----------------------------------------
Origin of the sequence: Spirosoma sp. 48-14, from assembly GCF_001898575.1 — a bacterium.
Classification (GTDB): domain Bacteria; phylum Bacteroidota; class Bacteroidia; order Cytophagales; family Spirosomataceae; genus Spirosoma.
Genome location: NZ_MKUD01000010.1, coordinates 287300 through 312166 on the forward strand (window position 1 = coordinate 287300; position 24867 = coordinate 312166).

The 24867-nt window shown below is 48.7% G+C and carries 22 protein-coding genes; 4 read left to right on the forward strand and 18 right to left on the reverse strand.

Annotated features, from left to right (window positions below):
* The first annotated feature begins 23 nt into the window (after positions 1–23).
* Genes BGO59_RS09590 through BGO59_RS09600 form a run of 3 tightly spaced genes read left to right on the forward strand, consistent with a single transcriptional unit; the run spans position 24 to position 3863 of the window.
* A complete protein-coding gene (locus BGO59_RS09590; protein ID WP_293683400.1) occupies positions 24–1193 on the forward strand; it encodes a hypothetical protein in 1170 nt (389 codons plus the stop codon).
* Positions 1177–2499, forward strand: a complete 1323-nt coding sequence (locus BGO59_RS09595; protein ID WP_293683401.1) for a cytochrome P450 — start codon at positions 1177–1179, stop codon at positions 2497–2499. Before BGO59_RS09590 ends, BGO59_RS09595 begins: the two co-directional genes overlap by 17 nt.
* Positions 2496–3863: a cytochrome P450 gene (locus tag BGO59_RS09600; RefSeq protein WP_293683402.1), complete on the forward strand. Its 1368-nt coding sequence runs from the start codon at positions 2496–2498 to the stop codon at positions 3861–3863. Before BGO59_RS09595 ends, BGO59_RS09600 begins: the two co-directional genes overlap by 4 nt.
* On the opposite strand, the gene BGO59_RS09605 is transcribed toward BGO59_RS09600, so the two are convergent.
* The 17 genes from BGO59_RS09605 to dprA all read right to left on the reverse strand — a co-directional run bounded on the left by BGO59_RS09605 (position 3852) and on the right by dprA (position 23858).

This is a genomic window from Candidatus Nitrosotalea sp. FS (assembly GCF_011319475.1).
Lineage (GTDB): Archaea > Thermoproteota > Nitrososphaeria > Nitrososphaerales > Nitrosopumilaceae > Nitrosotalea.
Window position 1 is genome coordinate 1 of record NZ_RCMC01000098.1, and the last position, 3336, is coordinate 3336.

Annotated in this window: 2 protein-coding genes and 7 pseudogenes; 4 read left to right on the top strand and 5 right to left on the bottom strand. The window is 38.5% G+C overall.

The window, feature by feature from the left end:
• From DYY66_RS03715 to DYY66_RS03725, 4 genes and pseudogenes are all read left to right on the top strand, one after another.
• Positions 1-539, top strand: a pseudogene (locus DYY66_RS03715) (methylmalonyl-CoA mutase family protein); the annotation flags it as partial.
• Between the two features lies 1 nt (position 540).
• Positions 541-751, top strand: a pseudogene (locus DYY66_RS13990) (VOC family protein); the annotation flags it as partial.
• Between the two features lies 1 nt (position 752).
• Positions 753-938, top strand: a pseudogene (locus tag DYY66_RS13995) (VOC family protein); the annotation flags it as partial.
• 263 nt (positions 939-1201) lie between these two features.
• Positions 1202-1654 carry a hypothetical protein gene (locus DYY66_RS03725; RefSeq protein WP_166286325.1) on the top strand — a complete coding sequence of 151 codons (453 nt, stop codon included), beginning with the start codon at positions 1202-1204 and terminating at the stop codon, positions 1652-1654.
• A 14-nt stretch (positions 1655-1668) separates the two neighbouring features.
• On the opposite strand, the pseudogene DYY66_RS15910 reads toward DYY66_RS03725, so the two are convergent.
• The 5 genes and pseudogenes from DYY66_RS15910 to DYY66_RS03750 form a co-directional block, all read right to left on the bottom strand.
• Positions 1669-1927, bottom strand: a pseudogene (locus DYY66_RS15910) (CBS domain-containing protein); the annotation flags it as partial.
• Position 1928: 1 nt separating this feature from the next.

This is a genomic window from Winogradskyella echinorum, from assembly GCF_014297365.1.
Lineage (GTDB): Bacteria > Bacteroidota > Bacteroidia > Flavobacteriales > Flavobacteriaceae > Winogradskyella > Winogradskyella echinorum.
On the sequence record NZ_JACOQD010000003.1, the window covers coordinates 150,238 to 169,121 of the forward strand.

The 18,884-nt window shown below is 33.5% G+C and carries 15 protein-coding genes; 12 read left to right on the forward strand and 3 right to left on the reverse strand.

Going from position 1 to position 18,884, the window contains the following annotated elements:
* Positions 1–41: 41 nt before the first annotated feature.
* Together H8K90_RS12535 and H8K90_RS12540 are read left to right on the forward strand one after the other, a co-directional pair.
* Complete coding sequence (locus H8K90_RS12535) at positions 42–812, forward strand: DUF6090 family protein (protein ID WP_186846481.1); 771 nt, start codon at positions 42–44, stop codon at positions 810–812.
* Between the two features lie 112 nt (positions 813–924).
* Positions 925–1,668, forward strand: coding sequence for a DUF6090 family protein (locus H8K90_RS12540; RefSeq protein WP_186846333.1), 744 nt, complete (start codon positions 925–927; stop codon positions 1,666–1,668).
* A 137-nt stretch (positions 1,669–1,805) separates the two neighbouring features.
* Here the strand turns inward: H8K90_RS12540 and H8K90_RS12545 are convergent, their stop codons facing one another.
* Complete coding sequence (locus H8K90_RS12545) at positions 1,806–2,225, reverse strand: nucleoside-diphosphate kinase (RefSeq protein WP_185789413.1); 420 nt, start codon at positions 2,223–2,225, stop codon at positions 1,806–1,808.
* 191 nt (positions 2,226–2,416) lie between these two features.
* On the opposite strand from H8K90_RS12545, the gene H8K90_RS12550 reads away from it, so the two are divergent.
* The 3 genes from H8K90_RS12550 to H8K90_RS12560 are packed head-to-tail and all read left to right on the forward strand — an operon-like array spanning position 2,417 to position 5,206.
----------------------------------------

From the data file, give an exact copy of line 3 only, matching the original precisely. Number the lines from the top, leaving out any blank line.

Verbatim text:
Genome location: NZ_MKUD01000010.1, coordinates 287300 through 312166 on the forward strand (window position 1 = coordinate 287300; position 24867 = coordinate 312166).